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The daily Tar Heel. (Chapel Hill, N.C.) 1946-current, November 07, 1983, Page 1, Image 1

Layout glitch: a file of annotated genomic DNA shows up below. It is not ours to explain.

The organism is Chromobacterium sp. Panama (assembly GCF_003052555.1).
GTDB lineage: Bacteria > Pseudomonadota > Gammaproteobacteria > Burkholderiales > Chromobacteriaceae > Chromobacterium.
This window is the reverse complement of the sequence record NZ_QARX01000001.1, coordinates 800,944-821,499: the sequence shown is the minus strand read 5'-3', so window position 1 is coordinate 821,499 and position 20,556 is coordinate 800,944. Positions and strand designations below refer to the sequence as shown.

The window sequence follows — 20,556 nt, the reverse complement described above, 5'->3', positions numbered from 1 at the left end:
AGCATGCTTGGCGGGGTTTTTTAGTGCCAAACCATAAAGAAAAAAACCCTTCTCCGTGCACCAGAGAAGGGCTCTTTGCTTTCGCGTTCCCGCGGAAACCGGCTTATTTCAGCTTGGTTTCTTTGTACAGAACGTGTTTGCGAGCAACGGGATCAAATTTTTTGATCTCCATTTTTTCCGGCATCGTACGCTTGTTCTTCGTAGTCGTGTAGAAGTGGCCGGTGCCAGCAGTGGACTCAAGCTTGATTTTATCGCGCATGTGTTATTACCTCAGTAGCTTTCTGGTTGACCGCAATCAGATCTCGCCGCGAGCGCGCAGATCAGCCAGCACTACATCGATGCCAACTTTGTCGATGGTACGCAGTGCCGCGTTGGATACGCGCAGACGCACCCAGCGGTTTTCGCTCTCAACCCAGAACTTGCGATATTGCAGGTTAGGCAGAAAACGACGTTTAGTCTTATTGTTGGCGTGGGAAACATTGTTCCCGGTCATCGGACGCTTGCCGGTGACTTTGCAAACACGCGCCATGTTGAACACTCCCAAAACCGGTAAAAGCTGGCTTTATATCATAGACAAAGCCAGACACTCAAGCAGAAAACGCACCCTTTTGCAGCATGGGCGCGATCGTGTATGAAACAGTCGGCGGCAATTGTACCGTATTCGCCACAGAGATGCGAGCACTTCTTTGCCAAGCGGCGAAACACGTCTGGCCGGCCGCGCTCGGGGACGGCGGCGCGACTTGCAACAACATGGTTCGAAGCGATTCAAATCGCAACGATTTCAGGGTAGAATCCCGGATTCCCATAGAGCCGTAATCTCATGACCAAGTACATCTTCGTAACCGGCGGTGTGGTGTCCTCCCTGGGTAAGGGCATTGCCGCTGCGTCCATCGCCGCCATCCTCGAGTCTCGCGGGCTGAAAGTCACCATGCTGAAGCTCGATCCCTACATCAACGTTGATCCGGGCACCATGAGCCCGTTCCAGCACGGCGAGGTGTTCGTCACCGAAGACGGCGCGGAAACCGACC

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NCAA: NFL: Auburn 35 Duke 31 Georgia 10 Pittsburgh 26 Cincinnati 55 L. A. Raiders 28 Maryland 23 Wake Forest 21 Florida 9 San Diego 3 Houston 14 Kansas City 20 N.C. State 33 Nebraska 72 Miami (Fla.) 12 Dallas 27 Green Bay 35 New England 21 Appalachian St. 7 Iowa State 29 East Carolina 7 Philadelphia 20 Cleveland 21 Buffalo 7 1 I -.. " 111 1 - "" " " ' ' " " " ": '- "" mmmmm mm ,.,, ,,,. , ,, ,,,,,,, . J, . ; , 1 1 JJ, WU..J'M'ni .,,,,, ,ii .. , ; ; I,,,,, , , m,,,,,,,,, ,,n .,, , ,, I , ; M ,.,., .,r ,, , u 1 1 mill , MM. T1 Weather Mostly sunny today with highs in the mid-60s. Partly cloudy tonight with lows in the upper 30s. Copyright 1983 The Daily Tar Heel. All rights reserved.. Volume 91, Issue 87 '! -I ""WrfMMMp.uii iLUiiumjjlHlwyiM .iiii imiwuj ij ijsmij niwjgji. I J jpju.jji ,.,J,uJMll . r r vrv . ) t .iCTv ,7; iaMWtfTrli'Frin -nnririflrniiafcPiiiiOTiig-'iiiiKraiTr.ririy riivniiiitfiiiiaiw -fii Br-oflionn(ii-i-ai;riniriN,ww,,-iiii, nihni.iWiWiii'T.inrifiifWiiifltiiwiiMf liyrniiiiMiirff OTHMeff Neuville Henry Walls gets a hand on Ethan Horton's facemask, giving the Heels a fourth-and-five at Clemson's seven in the final quarter. Sun shines on Clemson as Tigers whip UNC By EDDIE WOOTEN Assistant Sports Editor When the sun began to peek through the clouds late in the fourth quarter of Clemson's 16-3 win over lOth-ranked North Carolina Saturday, it looked like UNC might rally. With the Tar Heels trailing on a day full of gray clouds and cool air, UNC's Steve Hendrickson picked off a pass from Clemson quarterback Mike Ep pley and gave UNC a first down at the Clemson 38. The sun shone even brighter, but it only served to warm up the Clemson de fense, which held UNC at the Tiger 7 after four incomplete passes. In the end, Clemson stopped North Carolina inside its own 15-yard line twice in the final minutes to preserve the victory before a record crowd of 53,689 in Kenan Stadium. The loss dropped UNC to 7-2 and dashed its hopes of a major bowl bid. Because Clemson is on probation and is not eligible for the ACC championship, the Tar Heels are still 3-1 in the league. Clemson is 7-1-1 overall and 6-0 against ACC teams. The chilling weather typified UNC's offensive output inside the Clemson 20-yard line. As scouts from the Cot ton, Orange, Sugar, Fiesta, Gator and Liberty bowls looked on, UNC was unable to get the ball into the end zone. The Tar Heels outgained Clemson in total yards, 333 to 277, but failed to get the most important yards near the goal line. "Out offensive execution was not what it had to be," said UNC coach Dick Crum, whose teams are now 1-5 against Clemson. "We were in position Elections set for Tuesday Mayoral candidates By TOM SMITH Staff Writer With municipal elections set for Tuesday, mayoral candidates in Chapel Hill and Carrboro are winding up their campaigns. In Chapel Hill, Mayor Joe Nassif is resting easily as he runs unopposed, seeking his second term. In Carrboro, the race will be closer. Independent can didate Jim Porto is running against Alderman Jim White. White has been endorsed by the conservative Association for a Better Carrboro. Throughout his campaign, Jim White has emphasized his desire to further the growth and development of the town of Carrboro. He has said that he will support the Thoroughfare Plan, the Downtown Revitalization Pro gram and further street improvements. White has pro posed that a Community Planning Task Force be form ed to recommend other improvements that might be made. White said that he felt his campaign had gone well and that he felt good about the election. He said both he and Porto had tried to confront the residents with the impor tant issues surrounding this race. White, however said (? to score several times and didn't do it." On UNC's first threat in the final quarter, the Tar Heels drove to the Clemson 7. But on fourth-and-five, a Scott Stankavage pass floated over Mark Smith's outstretched hands. Just minutes later, UNC again mar ched deep into Tiger territory. But on fourth-and-five at the 11, Clemson defensive tackle James Robinson batted down a Stankavage pass to close the book on a Tar Heel comeback. Ironically, it was Robinson who sack ed Stankavage and recovered the ensu ing fumble after UNC had moved to the Clemson 39 early in the second half. Robinson finished the day with eight tackles, including two sacks. Clemson coach Danny Ford gave his defense the credit in stopping the Tar Heels. "The defense had their backs against the wall at the end," he said, "but they made the big play when they had to." Crum said he thought UNC's first stalled drive in the fourth quarter, at the Clemson 11 with 7:19 left, was crucial. "I thought we were in the ball game until about seven minutes left," he said. "But we just couldn't get it in." Stankavage, who was 22-for-39 for 209 yards, said UNC's inability to get the ball into the end zone was caused by Clemson's defense. "They were taking away our flanks, doubling both wideouts in the secon dary," he said. "And they had some studs up front. We just couldn't get it into the end zone. "You can't make those mistakes against a great football team because they're going to cash in. Defensively, that's the best team I've ever played against in my four years." that the major difference he sees between himself and Porto was that White had served on the Board of Aldermen for two years and, consequently, knew better how to lead the Board. Porto, during his campaign, has pointed out the need to carefully examine the financial considerations sur rounding the various development projects. He has said, however, that he would support a Thoroughfare Plan linked to the Downtown Revitalization Program. Fur thermore, Porto has designed a Tax Action Plan to im prove the financial standing of the town of Carrboro. Porto said that he, too, felt confident about the elec tion and how his campaign has gone. He said that, if nothing else, the campaign had been a tremendous educational experience for him. Porto said that whether he was elected or not, he would like to get more people registered to vote and to devise a mechanism to make pertinent information on each candidate more readily available to the voters so they can make intelligent deci sions at the polls. He said that he felt he had gotten a good response from the electorate, and he will do well but the question will be how well. Mayor Robert Drakeford, who announced that he would not seek a fourth term, said the two candidates 51 If Serving the students and the University community since 1893 Monday, November 7, 1983 4', 4 i - , " ' V AbM, 'mAs, irJX ' mmmmmmmmmmmmmmM i X I ; jrv.""-. I ft I. J ' V Clemson wide receiver Kendall Alley celebrates Tigers' first step to ACC's "unofficial championship" Saturday. Two of UNC's mistakes came in the first half. The Tar Heels passed their way to the Clemson 29, but Brooks Bar wick was errant on a 45-yard field goal attempt. UNC again moved into scoring posi tion in the second quarter, but Barwick's 38-yard field goal try sailed to the left of the goal posts. "I just made bad kicks on both of them," Barwick said. "The snaps were there; the holds were there. Clemson's got a real good rush, but I'm not blam ing it on the Clemson rush. They didn't miss the kicks I missed them." Clemson capitalized on Barwick's se cond miss, driving 67 yards in 10 plays to get a 27-yard field goal by Bob Paus ing. Tailback Stacey Driver led the way with 41 yards on five carries. Driver gained 98 yards on the day on 18 car ries. winding up Chapel Hill, North Carolina OTHZane A. Saunders With less than four minutes to go in the first half, North Carolina was on the Clemson 32. However, Stankavage was intercepted by defensive end Terence Mack, who returned the ball to the Clemson 49. Clemson took advantage of the Tar Heel miscue, with Paulling booting a 29-yard field goal with nine seconds left in the half. That kick gave Clemson a 6-0 lead at the intermission. Robinson, a 6-5, 275-pound senior from Charleston, S.C., turned in his first big defensive play to halt a UNC drive in the third quarter. On third-and-eight at the Clemson 47, Stankavage was hit by Robinson and fumbled. Robinson recovered at the UNC 44, setting up the lone touchdown of the day for Clemson. Clemson'then mixed its attack on the ground and through the air, the drive See TIGERS on page 5 campaigns had different views on where the town had been and where it was going. Specifically, Drakeford said that the candidates had different attitudes towards downtown development, new industrial development and new apartment acquisitions. Drakeford said that as the voters go to the polls, they should consider which candidate would be best for those who would be living in Carrboro two years from now. As an example of the effect of this kind of thinking, Drakeford cited those who, several years ago, pressed to get the transit system up to its present state of operation. He said that although people take the bus system for granted, it has not always been this way. Drakeford said careful thought should be given to the question of which of these two candidates would best enhance the Town of Carrboro over the next two years. Porto, owner of Management Applications Inc., is chairman of the Carrboro Appearance Commission. White, director of Christian Counseling and Care Ministries, is in the middle of his first term as a Carrboro alderman. Polls will open Tuesday at 6:30 a.m. and close at 7:30 p.m. ii if i f ii r Confereno U.S . intervention By KEITH BRADSHER Staff Writer U.S. intervention in Central America came under attack Saturday at the all-day Conference for Peace and Justice in the Americas, held in Murphey Hall. Almost 100 students, Europeans visiting the United States and residents of cities from South Carolina to New York attended. The conference was organized by the Carolina Coalition for Justice in Central America, which is composed of eight stu dent and citizen groups from around the state. Organizers worked two months to prepare for the conference. "What we are trying to do in this state is broaden the solidarity movement (against interventionism)," said con ference organizer Richard McGough of the Carolina Coalition. "Today we forg ed a new unity." The conference consisted of speeches, eight workshops and an original play. Five speakers addressed the conference in a three-hour morning session. A major topic was U.S. efforts to destabilize Nicaragua. "If they can only get the foot of Uncle Sam off their country, where it has been firmly lodged, this country (Nicaragua) could bloom," said Chapel Hill Town Council member Joe Straley. Straley showed slides from his trip to Nicaragua and Honduras in October with a group of publicly elected officials. "We found that Honduras had become an armed camp," full of American troops and equipment, he said. Several speakers and participants warned of an imminent U.S. invasion of Nicaragua. UNC senior Claudia Werman urged that preparations be made at every col lege campus in the state for a student strike in response to an American in vasion of Nicaragua. "We must be pre pared to confront Reagan at a moment's notice," Werman said. "Our goal must be to make it clear that the Reagan administration . . . will be met by massive student opposition," Werman said. In an afternoon conference, partici pants discussed the formation of an emergency response network in North Carolina to vocally oppose further U.S. intervention in Central America. The Rev. Henry Atkins, chairman of the Carolina Coalition, and Jean Wagner, a representative of the Women's Campus directory is partly incorrect By DICK ANDERSON Staff Writer The new campus directory an in dispensable resource on any UNC stu dent's desk top is finally out. But many Granville Towers residents are less than ecstatic. About 60 percent of all Granville students' listings in the publication are in correct, based on a random sampling of 100 addresses and phone numbers of residents in East, West and South Gran ville Towers. The explanation behind the mistake is human error. "The people who were doing it (up dating student listings) simply goofed," Raymond E. Strong, director of records and registration, said. "We're sorry; we apologize. "It was one of those things we didn't realize." Each fall, every student's address and phone number are updated with the in formation indicated on the student's receipt card. University Housing automatically handles all students in University-owned dormitories. Non dormitory students' information is check ed against the address roster. If there are any changes, the information is forward-; ed to Administrative Data Processing for updating. But before the changes are checked for, the receipt cards are divided into two sections: dormitory and non-dormitory. Blue-White Basketball The White squad beat the Blue 92-84 Saturday, with guard Buzz Peterson leading the way with 23 points. Michael Jordan led all scorers with 35. See story, page 5. NewsSportsArts 962-0245 BusinessAdvertising 962-1163 International League for Peace and Free dom, warned in speeches that the U.S. is run by a security apparatus that is un responsive to the view of citizens. Atkins said the U.S. invasion of Grenada was unjustified. He compared American efforts to publicize pro invasion statements from Grenadians to segregationists' producing black maids willing to say that they preferred segrega tion. At a separately sponsored dinner forum of cornbread and chili scheduled to coincide with the conference dinner break, Communist Workers Party member Nelson Johnson also spoke against the U.S. invasion of Grenada. "I think the fact that so many people from the conference came to the dinner forum gave us a chance to have people . see what the Communist Workers Party is about," said Yonni Chapman, a Chapel Hill pediatrician. Topics at the eight workshops included the effects of U.S. intervention on American women and on American blacks, the role of the Catholic Church in Central America, the role of R.J. Reynolds Corporation in Central America, and the legal constraints on President Reagan in any attempt to order an invasion of Nicaragua. Stage a Change, a new theater com pany assembled for political outreach and composed mostly of UNC students, pre sented an original play written by the ac tors sketching the efforts of a Salvadoran who tried to evade deportation from North Carolina this summer after failing to win political asylum in this country. Art Hollander, a guitarist from Durham, sang political songs after the play. Lines included, "Circle around the Pentagon and take away the toys from the boys." At least 70 students and adults paid $3 and, $5 apiece to attend the conference. Groups of activists included members of the Greensboro-based Triad Citizens Concerned For Central America, who wore white armbands to protest the Grenada invasion, and eight women from the Women's Peace Camp in Romulus, New York. Other sponsors included the Durham , Action Committee for Central America; the Central America Solidarity Commit tee, from Duke University; the Triad Students Concerned from UNC Greensboro; the War Resisters League, and the Committee for Medical Aid to Central America. The problem started there, Strong said. "We had somebody new supervising that little operation this year. The only problem was that the new person thought that Granville was to be treated like any other dormitory," Strong said. Subse quently, Granville residents' cards were considered correct, tossed aside, and they bypassed all corrections. Village Publishing Company, which produced 24,500 copies of the directory at no charge to the University, received its information from the University's com puter feed, Nancy Onorato, regional sales director said. Emmett Cheek, assistant director of records and registration, who supervised the updating operation, said he was unaware that Granville was not con sidered University housing. "We didn't treat Granville any dif ferent as the dormitories. I don't remember anyone telling me that Gran ville should be handled differently," Cheek said. Strong said that there would be changes made in the system in the future. "We believe we have taken the necessary steps to see that it won't happen again," he said. "The written instructions will clearly indicate that Granville Towers students are to be treated like non-dorm residents." "As humans, we sometime 'screw up,' as they say. We hope we won't do it again," Strong said. & attacks t